Doses of the smallpox and monkeypox vaccine are prepped at the JRI Health clinic in Framingham, Massachusetts. (Photo: Pat Greenhouse/The Boston Globe via Getty Images)

50 House Democrats Urge Biden to Declare Monkeypox a Public Health Emergency

The lawmakers are also advocating for increased vaccination efforts as well as an interagency appointee to coordinate federal strategy and combat stigmatization.

Fifty House Democrats on Thursday called on the Biden administration to declare a public health emergency and boost vaccination efforts in response to the nation's rising Monkeypox cases.

"Declare a public health emergency and use those authorities to accelerate the federal response."

Monkeypox is caused by a virus that generally is not common in the United States, according to the U.S. Centers for Disease Control and Prevention (CDC). An infected person can experience a rash resembling blisters or pimples and flu-like symptoms.

This year, have been more than 15,500 confirmed cases in 72 countries--66 of which have not historically reported monkeypox--the CDC said Wednesday. The United States has recorded over 2,300 cases, including 581 in New York, 356 in California, 208 in Florida, 208 in Illinois, 158 in Georgia, and 110 in the District of Columbia.

Congressmen Mondaire Jones and Jerry Nadler--both New York Democrats--and four dozen of their colleagues wrote to President Joe Biden:

As cases of monkeypox rise across more states, we ask that the administration act with urgency to ensure that roughly one million ready-to-administer doses of Jynneos vaccine arrive in the United States within the next week; that there is a clear, immediately implemented plan to fill-and-finish the additional 15.1 million doses of raw vaccine substance so that these are also vaccine-ready; and that there is a plan, overseen by a dedicated White House liaison, to coordinate a federal strategy to administer them as quickly as possible. We also encourage the administration to declare a public health emergency and use those authorities to accelerate the federal response.

The letter lays out issues accessing "millions of doses of Jynneos vaccine owned by the U.S. and produced by Bavarian Nordic," and declares that "bureaucratic delays should not prevent us from getting the vaccine doses we need now."

"We are already seeing how limited vaccine supplies are being distributed in overwhelmingly urban, whiter, and wealthier neighborhoods to the detriment of those who tend to have limited access to healthcare, especially people of color," the document continues. "Expanding vaccine production capacity can also address issues of vaccine equity globally so that other countries have access as we combat this global outbreak."

Given that monkeypox cases "are occurring mainly, but not exclusively, among men who have sex with men and transgender people," and "the history of the HIV/AIDS epidemic shows just how harmful stigmatization of any disease or groups of people can be to public health outcomes," the letter asserts that "an interagency coordinator can ensure consistent messaging."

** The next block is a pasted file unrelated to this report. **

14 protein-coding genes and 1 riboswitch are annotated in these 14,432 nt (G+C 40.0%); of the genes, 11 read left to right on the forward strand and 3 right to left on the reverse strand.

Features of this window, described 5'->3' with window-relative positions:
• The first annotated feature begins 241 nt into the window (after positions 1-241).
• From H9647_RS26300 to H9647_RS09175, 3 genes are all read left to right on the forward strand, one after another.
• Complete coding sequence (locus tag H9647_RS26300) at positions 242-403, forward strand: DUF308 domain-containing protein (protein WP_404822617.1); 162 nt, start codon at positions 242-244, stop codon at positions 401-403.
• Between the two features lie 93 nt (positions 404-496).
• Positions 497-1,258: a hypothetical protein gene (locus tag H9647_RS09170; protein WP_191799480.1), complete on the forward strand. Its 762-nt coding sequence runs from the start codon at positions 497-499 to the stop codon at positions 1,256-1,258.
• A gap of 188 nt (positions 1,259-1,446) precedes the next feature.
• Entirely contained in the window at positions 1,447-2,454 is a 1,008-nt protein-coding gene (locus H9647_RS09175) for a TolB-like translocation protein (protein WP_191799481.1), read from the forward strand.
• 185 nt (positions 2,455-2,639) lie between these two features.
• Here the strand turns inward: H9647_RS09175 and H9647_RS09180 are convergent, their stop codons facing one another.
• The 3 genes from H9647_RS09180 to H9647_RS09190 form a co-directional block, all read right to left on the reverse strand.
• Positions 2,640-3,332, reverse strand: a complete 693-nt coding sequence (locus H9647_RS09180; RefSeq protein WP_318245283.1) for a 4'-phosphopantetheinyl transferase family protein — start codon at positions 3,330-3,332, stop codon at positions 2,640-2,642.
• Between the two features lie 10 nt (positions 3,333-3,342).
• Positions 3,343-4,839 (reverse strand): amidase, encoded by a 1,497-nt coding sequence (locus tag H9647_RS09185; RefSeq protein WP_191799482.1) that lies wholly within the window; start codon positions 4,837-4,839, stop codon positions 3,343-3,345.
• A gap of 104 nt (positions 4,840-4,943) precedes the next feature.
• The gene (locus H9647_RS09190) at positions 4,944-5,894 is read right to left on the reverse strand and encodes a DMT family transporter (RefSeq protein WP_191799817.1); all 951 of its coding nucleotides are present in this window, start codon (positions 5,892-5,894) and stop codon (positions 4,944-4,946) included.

"As the administration works to respond to this monkeypox outbreak, a coordinated campaign in public awareness and messaging to combat any stigmatization and ensure accurate messaging for all populations must be a core part of our efforts," the letter adds. "An effective response to swiftly curb this outbreak would demonstrate the administration's commitment to the health and safety of the LGBTQ+ community."

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The lawmakers' demands came as Illinois Gov. JB Pritzker, a Democrat, urged the Biden administration to further prioritize vaccinating people in places with high monkeypox caseloads, like Chicago.

Pritzker sent a letter to Health and Human Services Secretary Xavier Becerra, CDC Director Rochelle Walensky, and Assistant Secretary for Preparedness and Response Dawn O'Connell detailing vaccine availability issues in the major city and across the state.

"We know that a swift response is essential when confronting outbreaks of disease," Pritzker said. "And we've learned in the last few years that most people are eager to protect themselves and their communities when given the tools to do so. We must give the public and health professionals every tool possible to counter the spread of monkeypox."

Mounting pressure on the Biden administration coincided with the head of the World Health Organization (WHO) reconvening an emergency committee to again consider whether to declare monkeypox a public health emergency on a global scale.

WHO Director-General Tedros Adhanom Ghebreyesus said during his opening remarks that "I am acutely aware that any decision I take regarding the possible determination of a public health emergency of international concern involves the consideration of many factors, with the ultimate goal of protecting public health."

Noting that "the vast majority of cases continue to be reported among men who have sex with men," Tedros also said that "this transmission pattern represents both an opportunity to implement targeted public health interventions, and a challenge because in some countries, the communities affected face life-threatening discrimination."

During an event after that meeting on Thursday, Tedros acknowledged the potential forthcoming declaration and said that "we will inform all member states of the committee's recommendation and my decision as soon as possible."

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